“And when these things come to pass and the signs occur which I showed you before, then MY SON will be revealed, whom you saw as a man coming up from the sea. And when all the nations hear his voice, every man shall leave his own land and the warfare that they have against one another; and an innumerable multitude shall be gathered together, as you saw, desiring to come and conquer him. But he shall stand on the top of Mount Zion. And Zion will come and be made manifest to all people, prepared and built, as you saw the mountain carved out without hands. And he, MY SON, will reprove the assembled nations for their ungodliness (this was symbolized by the storm), and will reproach them to their face with their evil thoughts and the torments with which they are to be tortured (which were symbolized by the flames), and will destroy them without effort by the law (which was symbolized by the fire)… I said, ‘O sovereign Lord, explain this to me: Why did I see the man coming up from the heart of the sea?’ He said to me, ‘Just as no one can explore or know what is in the depths of the sea, so no one on earth can see MY SON or those who are with him, except in the time of his day.’” 4 Ezra 13:32-38, 51-52

“Lay up in your heart the signs that I have shown you, the dreams that you have seen, and the interpretations that you have heard; for you shall be taken up from among men, and henceforth you shall live with MY SON and with those who are like you, until the times are ended.” 4 Ezra 14:8-9


“… The two earliest Jewish interpretations of Daniel 7 are found in the Similitudes of Enoch and 4 Ezra 13. Both these passages assume that Daniel’s ‘one like a son of man’ is an individual, and both use the term ‘messiah’ with reference to him. In both these documents, the Son of Man figure is pre-existent, and therefore transcendent in some sense…” (Collins, “The Danielic Son of Man,” The Scepter and the Star–The Messiahs of the Dead Sea Scrolls and Other Ancient Literature [Doubleday: 1995], Chapter 8, p. 167)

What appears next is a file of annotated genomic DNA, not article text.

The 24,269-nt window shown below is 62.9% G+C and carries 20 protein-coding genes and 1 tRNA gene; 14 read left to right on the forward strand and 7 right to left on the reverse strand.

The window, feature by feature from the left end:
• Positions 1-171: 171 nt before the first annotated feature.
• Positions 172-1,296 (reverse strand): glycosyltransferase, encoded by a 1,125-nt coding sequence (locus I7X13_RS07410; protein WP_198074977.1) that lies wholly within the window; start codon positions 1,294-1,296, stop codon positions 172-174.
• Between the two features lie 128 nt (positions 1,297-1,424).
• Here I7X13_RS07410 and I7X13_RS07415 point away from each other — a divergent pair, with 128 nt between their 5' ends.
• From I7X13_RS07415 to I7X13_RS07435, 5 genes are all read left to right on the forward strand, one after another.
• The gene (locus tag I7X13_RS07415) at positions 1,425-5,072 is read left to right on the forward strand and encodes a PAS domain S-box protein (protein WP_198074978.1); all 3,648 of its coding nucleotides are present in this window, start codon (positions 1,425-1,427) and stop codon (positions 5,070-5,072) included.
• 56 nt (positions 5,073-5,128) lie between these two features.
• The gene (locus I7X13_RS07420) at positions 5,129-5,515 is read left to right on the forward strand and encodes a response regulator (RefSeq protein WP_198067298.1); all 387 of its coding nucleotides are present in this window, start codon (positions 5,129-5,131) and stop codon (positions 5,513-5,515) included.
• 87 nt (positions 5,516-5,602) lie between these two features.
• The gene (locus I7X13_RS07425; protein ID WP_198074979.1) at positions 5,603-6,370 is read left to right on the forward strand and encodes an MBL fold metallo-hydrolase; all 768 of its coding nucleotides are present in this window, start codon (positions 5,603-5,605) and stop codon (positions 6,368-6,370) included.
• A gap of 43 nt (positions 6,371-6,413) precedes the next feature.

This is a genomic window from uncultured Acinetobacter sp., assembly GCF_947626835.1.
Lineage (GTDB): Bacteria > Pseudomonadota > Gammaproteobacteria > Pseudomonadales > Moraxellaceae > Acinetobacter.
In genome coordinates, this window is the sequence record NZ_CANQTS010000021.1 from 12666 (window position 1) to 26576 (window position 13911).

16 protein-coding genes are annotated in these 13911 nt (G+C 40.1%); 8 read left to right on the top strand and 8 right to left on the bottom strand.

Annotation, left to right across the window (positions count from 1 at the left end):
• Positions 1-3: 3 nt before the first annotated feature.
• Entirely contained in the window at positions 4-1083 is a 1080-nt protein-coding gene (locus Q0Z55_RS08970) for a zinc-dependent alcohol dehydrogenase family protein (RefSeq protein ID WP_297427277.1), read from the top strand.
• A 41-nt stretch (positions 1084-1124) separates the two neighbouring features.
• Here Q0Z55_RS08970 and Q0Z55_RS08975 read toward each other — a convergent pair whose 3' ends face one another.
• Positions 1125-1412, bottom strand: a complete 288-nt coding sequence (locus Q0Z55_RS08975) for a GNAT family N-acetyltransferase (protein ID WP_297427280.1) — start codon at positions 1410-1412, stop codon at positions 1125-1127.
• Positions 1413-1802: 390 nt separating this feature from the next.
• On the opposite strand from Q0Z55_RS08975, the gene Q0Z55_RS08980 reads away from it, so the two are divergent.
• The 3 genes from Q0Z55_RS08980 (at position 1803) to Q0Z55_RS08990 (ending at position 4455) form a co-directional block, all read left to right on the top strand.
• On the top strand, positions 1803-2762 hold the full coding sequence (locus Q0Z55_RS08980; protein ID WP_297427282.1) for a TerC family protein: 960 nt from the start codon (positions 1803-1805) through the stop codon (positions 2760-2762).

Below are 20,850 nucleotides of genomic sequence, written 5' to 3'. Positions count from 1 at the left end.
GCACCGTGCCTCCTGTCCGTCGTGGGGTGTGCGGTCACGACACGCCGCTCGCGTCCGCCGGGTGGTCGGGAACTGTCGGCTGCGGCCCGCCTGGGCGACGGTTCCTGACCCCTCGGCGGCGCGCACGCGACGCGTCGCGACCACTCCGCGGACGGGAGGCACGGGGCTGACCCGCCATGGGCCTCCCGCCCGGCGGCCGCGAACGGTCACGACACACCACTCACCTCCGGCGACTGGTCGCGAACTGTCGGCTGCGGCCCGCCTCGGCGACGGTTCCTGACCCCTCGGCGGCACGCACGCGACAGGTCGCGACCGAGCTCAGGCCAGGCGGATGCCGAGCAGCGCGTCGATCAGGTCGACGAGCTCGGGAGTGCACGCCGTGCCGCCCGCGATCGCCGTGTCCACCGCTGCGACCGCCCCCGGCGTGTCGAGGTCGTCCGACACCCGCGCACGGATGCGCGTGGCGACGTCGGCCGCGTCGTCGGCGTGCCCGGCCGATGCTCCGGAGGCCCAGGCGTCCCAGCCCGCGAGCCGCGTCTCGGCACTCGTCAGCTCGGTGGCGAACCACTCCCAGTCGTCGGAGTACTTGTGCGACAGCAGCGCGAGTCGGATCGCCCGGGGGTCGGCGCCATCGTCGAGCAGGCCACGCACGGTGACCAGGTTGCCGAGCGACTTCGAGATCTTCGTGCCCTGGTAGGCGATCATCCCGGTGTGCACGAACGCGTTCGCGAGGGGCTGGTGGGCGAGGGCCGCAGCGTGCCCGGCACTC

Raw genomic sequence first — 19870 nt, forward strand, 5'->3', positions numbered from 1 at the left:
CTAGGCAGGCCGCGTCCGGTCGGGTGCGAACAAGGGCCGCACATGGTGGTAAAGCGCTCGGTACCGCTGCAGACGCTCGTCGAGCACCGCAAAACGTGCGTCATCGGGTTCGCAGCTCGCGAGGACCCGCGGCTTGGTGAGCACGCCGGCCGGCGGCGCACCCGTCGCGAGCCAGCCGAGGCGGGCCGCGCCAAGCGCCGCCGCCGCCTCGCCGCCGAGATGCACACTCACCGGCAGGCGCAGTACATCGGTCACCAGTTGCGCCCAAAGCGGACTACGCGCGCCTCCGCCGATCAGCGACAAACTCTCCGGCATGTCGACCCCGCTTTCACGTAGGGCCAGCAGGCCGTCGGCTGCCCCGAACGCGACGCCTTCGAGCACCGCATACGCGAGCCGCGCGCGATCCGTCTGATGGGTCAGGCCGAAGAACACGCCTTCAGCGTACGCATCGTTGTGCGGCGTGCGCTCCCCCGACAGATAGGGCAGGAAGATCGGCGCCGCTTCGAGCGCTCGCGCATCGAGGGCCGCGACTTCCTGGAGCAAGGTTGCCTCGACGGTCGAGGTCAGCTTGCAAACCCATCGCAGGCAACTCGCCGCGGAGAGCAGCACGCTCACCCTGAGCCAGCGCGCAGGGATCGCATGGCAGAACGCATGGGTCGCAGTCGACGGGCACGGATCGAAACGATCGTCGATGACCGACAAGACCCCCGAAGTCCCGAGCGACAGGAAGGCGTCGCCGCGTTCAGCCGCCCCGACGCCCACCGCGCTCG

The figure of the Son of Man in the Similitudes shows considerable development over against Daniel’s ‘one like a son of man.’ In later, rabbinic, tradition the name of the messiah is listed among the things that preceded the creation of the world. The Son of Man is equated with the messiah in 1 Enoch 48:10 and 52:4. While the title messiah plays a minor role in the Similitudes, it is all the more significant that the identification of messiah and Son of Man can be assumed. Daniel’s ‘one like a son of man’ appears after the judgment of the beasts/kingdoms. In the Similitudes he is said to cast down kings from their thrones and from their kingdoms, and he takes his seat on his throne of glory as judge (62:5; 69:29). He also has the role of revealer. In many respects he seems to be assimilated to the Deity (who also sits on the throne of his glory). In 48:5, people fall down and worship him. (Ibid., p. 181; bold emphasis mine)

“While they are not primarily a work of interpretation, however, the Similitudes remain an important witness to the early understanding of Daniel. They take for granted that Daniel’s ‘one like a son of man’ is a heavenly individual of very exalted status. While they offer no reason to think that this figure was known independently of Daniel, they show how the Danielic text inspired visions of a heavenly savior figure in first century Judaism.” (Ibid., p. 182; bold emphasis mine)

Collins also states that, according to Enoch and 4 Ezra, the Messiah is, 

“… a preexistent, transcendent figure, whom the Most High has been keeping for many ages.” (Ibid., p. 186)


“We focus upon how the system laid out in the Mishnah takes up and disposes of those critical issues of teleology worked out through messianic eschatology in other, earlier versions of Judaism. These earlier systems resorted to the myth of the Messiah as savior and redeemer of Israel, a supernatural figure engaged in political-historical tasks as king of the Jews, even a God-man facing the crucial historical questions of Israel’s life and resolving them: the Christ as king of the world, of the ages, of death itself.” (Judaisms and Their Messiahs at the Turn of the Christian Era, edited by Jacob Neusner, William Scott Green & Ernest S. Frerichs [Cambridge University Press, 1987], p. 275; bold emphasis mine)


Hosha‘ya said: “In the future Jerusalem will be a lantern for the nations of the world, and they will walk in her light….”

In Thy light do we see light (Ps. 36:10). This is the light of the Messiah, as it is written, And God saw the light that it was good (Gen. 1:4). This teaches us that the Holy One, blessed be He, saw the generation of the Messiah and its deeds prior to the creation of the world. And He hid the light for the Messiah and his generation under His Throne of Glory.

Satan said before the Holy One, blessed be He: “Master of the World! The light which is hidden under Your Throne of Glory, for whom is it [destined]?” He said to him: “For him who will turn you back and disgrace you, and shame your face.” He said to him: “Master of the world! Show him to me!” He said to him: “Come and see him!” When Satan SAW THE MESSIAH, he trembled and fell upon his face and said: “Surely this is the Messiah who in the future will cast me and all the princes of the nations of the world into Gehenna….”